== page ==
Who Says Vegans Can’t Knit? As an identifying Vegan-Curious, the issue of wool is one of those ‘eh?’ moments.
I mean, animals aren’t hurt when you shave their fleece, right? Wrong, apparently. Even a cursory amount of Googling shows that in fact, the wool industry is one of the most barbaric.
The way sheep are kept, sheared and transported is not something you should read about at bedtime. (And once their wool-producing days are over, most of them are killed anyway, for meat.)
Then there are the seriously mean tricks such as mulesing sheep, and dehorning mohair and cashmere goats. And believe me, you wouldn’t want to come back as an angora rabbit.
Anyway, while people who live in colder climes (Siberians, we’re talking to you) may state a case for the necessity of real wool, here in the southern hemisphere, it just won’t wash. No, not even in Melbourne.
The fact is there are plenty of naturally great yarns around that are soft, colourful and warm, and they have the vegan tick of approval. These all come without acrylic shock, so let’s get knitting.
Cotton yarn is spun from the fluffy lining of the seed heads of the cotton plant. It makes a strong, light yarn that is often treated to give it a smooth sheen. It’s a cool, breathable fibre, and is great for knits for all seasons. If it’s organic and fair trade, so much the better.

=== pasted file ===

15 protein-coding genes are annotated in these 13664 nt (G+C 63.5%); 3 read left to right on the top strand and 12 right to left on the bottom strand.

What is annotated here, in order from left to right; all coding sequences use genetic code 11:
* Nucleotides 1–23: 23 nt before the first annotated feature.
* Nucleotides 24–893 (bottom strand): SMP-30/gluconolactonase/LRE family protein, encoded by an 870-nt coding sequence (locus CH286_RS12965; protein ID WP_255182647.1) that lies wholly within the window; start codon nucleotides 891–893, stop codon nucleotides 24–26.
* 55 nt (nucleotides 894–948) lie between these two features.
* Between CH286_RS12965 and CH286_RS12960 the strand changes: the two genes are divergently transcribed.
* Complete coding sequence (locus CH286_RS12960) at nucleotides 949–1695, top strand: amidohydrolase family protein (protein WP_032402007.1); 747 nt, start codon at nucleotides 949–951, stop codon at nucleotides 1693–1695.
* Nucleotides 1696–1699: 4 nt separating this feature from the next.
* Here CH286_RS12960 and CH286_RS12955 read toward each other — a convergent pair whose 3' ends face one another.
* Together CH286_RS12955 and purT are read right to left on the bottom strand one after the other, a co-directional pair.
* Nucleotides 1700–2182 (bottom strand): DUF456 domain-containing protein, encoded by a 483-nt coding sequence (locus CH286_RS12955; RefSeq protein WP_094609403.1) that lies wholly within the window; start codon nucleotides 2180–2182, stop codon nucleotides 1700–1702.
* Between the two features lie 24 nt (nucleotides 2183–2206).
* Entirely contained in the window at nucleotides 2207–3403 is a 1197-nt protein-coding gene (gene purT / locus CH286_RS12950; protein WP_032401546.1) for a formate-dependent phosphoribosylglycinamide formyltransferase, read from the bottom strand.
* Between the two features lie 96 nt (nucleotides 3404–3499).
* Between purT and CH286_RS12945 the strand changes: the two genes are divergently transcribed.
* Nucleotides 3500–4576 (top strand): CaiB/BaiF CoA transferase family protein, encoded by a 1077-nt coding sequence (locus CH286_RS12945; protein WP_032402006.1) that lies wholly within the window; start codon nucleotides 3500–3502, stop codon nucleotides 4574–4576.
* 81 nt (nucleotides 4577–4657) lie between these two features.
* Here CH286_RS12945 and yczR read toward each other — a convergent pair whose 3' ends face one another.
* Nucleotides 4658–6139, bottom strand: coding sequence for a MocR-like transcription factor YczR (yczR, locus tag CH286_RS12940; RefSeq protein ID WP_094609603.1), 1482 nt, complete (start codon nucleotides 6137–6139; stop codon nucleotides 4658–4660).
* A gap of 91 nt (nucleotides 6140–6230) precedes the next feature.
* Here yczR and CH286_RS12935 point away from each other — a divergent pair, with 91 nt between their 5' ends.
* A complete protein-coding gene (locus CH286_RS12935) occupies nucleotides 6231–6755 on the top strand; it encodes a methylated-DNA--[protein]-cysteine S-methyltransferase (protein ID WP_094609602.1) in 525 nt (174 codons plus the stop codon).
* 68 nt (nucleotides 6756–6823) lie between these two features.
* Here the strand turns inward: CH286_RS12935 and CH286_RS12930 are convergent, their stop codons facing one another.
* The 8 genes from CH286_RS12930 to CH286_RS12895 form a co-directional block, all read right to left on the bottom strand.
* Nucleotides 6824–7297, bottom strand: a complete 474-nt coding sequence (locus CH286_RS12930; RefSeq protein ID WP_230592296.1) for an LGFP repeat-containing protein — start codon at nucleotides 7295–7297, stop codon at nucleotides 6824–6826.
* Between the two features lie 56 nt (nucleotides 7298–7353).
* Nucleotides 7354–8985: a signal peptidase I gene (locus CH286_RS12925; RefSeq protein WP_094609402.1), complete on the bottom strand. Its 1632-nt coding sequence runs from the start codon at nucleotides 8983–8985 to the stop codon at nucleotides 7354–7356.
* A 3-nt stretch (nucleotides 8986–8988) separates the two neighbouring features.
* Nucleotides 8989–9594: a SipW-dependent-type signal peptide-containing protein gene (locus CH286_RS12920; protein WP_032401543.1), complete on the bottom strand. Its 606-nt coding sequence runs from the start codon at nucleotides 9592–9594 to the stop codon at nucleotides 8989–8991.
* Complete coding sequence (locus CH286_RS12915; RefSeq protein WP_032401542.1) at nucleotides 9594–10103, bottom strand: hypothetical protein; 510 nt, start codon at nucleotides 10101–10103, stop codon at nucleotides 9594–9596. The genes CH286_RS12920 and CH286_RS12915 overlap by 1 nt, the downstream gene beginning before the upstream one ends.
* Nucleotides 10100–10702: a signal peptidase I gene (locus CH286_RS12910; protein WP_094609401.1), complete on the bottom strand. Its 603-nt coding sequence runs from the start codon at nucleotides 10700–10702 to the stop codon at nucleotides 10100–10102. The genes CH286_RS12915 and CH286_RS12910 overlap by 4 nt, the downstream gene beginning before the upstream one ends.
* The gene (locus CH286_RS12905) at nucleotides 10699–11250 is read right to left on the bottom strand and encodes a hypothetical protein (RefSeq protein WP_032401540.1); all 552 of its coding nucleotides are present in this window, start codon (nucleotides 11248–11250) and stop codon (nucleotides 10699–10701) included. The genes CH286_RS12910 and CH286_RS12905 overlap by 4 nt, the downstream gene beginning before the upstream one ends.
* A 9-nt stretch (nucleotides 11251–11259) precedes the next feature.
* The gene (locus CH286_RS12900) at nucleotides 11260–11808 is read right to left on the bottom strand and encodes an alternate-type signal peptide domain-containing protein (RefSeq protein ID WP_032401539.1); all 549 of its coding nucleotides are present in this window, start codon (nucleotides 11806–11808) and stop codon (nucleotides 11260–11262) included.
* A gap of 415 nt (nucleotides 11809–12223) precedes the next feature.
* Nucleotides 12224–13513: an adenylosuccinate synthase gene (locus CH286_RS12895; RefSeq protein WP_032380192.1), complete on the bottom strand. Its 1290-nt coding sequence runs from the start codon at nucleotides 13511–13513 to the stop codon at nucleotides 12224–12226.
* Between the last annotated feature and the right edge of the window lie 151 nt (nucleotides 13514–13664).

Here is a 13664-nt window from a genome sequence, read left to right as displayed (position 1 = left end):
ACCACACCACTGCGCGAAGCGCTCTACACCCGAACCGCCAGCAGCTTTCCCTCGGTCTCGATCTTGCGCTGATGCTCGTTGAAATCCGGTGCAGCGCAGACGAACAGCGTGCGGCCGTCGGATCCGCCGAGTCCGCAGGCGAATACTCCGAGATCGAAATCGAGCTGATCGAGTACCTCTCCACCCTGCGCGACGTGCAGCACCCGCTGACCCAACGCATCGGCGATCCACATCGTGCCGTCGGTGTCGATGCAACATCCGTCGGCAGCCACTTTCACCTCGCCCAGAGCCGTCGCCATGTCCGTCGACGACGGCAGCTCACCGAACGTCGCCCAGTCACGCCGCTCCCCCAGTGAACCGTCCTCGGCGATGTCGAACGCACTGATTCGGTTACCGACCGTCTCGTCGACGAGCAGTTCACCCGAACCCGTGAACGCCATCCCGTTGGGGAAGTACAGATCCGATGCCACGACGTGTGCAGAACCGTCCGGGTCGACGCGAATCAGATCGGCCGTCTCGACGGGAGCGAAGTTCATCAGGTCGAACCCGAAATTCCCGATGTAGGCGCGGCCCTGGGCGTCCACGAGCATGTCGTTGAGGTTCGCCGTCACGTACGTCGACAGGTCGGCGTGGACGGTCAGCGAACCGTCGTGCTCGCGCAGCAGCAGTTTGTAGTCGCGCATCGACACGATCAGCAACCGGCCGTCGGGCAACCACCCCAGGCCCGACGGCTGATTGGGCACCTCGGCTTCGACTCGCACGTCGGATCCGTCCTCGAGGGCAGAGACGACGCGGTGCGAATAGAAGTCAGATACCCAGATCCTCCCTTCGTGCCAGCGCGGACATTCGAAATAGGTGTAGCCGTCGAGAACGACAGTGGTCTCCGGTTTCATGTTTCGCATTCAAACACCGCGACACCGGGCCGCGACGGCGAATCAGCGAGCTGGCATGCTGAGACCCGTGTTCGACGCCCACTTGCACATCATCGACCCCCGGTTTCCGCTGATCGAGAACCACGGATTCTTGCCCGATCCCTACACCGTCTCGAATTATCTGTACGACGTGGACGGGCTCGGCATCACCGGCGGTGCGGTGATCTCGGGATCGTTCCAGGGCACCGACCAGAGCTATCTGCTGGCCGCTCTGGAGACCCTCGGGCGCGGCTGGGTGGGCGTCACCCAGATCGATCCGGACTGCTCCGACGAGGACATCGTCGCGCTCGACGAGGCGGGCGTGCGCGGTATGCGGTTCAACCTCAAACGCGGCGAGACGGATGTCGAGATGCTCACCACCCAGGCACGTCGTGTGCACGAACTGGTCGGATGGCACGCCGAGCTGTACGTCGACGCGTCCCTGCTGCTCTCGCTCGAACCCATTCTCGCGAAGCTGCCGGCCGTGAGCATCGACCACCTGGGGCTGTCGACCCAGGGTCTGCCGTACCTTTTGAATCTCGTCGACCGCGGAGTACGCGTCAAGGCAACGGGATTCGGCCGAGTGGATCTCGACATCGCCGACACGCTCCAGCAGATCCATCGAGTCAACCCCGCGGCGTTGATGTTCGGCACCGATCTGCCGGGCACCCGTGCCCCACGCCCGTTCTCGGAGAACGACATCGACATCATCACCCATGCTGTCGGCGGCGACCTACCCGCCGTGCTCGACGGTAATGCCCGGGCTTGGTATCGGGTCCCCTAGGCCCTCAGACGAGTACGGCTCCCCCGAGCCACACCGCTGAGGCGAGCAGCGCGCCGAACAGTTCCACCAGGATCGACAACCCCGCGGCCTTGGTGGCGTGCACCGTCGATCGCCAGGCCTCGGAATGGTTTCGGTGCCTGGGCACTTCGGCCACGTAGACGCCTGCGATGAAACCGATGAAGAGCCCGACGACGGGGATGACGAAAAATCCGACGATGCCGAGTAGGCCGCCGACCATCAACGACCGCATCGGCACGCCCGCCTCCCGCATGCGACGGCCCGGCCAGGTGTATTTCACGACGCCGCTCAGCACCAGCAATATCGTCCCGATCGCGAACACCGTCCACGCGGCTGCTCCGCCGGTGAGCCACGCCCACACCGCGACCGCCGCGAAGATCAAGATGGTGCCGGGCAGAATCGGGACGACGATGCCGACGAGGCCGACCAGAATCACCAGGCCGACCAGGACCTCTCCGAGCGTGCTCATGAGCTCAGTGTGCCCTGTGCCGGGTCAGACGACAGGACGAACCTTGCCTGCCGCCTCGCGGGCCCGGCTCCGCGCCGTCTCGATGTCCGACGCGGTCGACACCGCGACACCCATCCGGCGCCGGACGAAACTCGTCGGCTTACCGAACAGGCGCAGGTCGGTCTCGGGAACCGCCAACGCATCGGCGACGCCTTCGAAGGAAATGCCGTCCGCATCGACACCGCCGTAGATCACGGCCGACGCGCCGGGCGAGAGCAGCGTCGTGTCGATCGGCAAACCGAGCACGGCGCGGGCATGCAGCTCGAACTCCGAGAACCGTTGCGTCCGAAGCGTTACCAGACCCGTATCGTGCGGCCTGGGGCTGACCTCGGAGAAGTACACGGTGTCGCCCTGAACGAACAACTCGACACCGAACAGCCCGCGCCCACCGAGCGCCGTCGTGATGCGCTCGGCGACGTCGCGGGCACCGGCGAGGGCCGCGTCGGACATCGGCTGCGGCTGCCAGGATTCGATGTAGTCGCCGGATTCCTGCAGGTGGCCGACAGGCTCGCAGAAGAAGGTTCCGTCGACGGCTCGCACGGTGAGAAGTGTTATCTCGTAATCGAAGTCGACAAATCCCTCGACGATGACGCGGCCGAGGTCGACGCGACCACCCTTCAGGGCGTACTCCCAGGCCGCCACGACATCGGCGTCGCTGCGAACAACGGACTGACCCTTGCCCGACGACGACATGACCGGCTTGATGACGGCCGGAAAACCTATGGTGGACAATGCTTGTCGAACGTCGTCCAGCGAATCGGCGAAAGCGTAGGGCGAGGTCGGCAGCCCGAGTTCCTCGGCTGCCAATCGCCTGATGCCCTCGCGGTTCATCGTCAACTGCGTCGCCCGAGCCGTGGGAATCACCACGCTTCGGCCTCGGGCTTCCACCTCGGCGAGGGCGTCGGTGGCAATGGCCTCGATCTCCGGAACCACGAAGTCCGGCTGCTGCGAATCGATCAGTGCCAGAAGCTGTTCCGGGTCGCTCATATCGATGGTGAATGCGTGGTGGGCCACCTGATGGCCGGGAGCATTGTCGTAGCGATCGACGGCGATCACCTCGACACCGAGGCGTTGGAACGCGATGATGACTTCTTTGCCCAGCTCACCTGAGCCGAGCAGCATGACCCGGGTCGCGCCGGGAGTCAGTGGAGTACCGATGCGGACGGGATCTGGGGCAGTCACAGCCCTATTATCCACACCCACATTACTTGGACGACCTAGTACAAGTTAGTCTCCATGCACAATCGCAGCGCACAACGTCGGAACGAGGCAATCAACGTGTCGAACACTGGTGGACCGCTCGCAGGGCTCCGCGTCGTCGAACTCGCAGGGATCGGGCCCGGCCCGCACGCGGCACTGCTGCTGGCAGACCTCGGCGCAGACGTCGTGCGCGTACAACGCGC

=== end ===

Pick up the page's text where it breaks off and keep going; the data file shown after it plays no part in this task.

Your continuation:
Made from the fibres of the flax plant, linen yarn is thought to be one of the oldest in the world, having been in use for 36,000 years or so.
It knits up with a lovely crisp feel that softens over time. Great for casual summer wear.
Banana silk yarn is made from the fibres of the banana leaf. It’s made from the parts that would otherwise be wasted after the fruit is harvested. It’s kind of chunky with a lovely soft texture and pearly sheen and you can get it in a huge range of colours. Great for beanies and scarves.
Bamboo yarn comes from one of the world’s most sustainable resources and is cool and soft to wear, with a nice lustre. It’s also gentle on sensitive skin, making it a popular choice for babywear. It can be slippery to knit with, so get your wooden needles out.
Hemp yarn is great for knitting or crocheting bags and cushion covers. It’s super durable and can go not only in the washing machine but the dryer too, should you need it in a hurry. Hemp can be coarse but will get softer with each wash.
Several species of the nettle family produce fibres similar to flax, and have been similarly used to make textiles for thousands of years. It’s heavy duty and makes a good rug, bag or basket. (The fibre comes from the stem so you don’t need to worry about the sting.)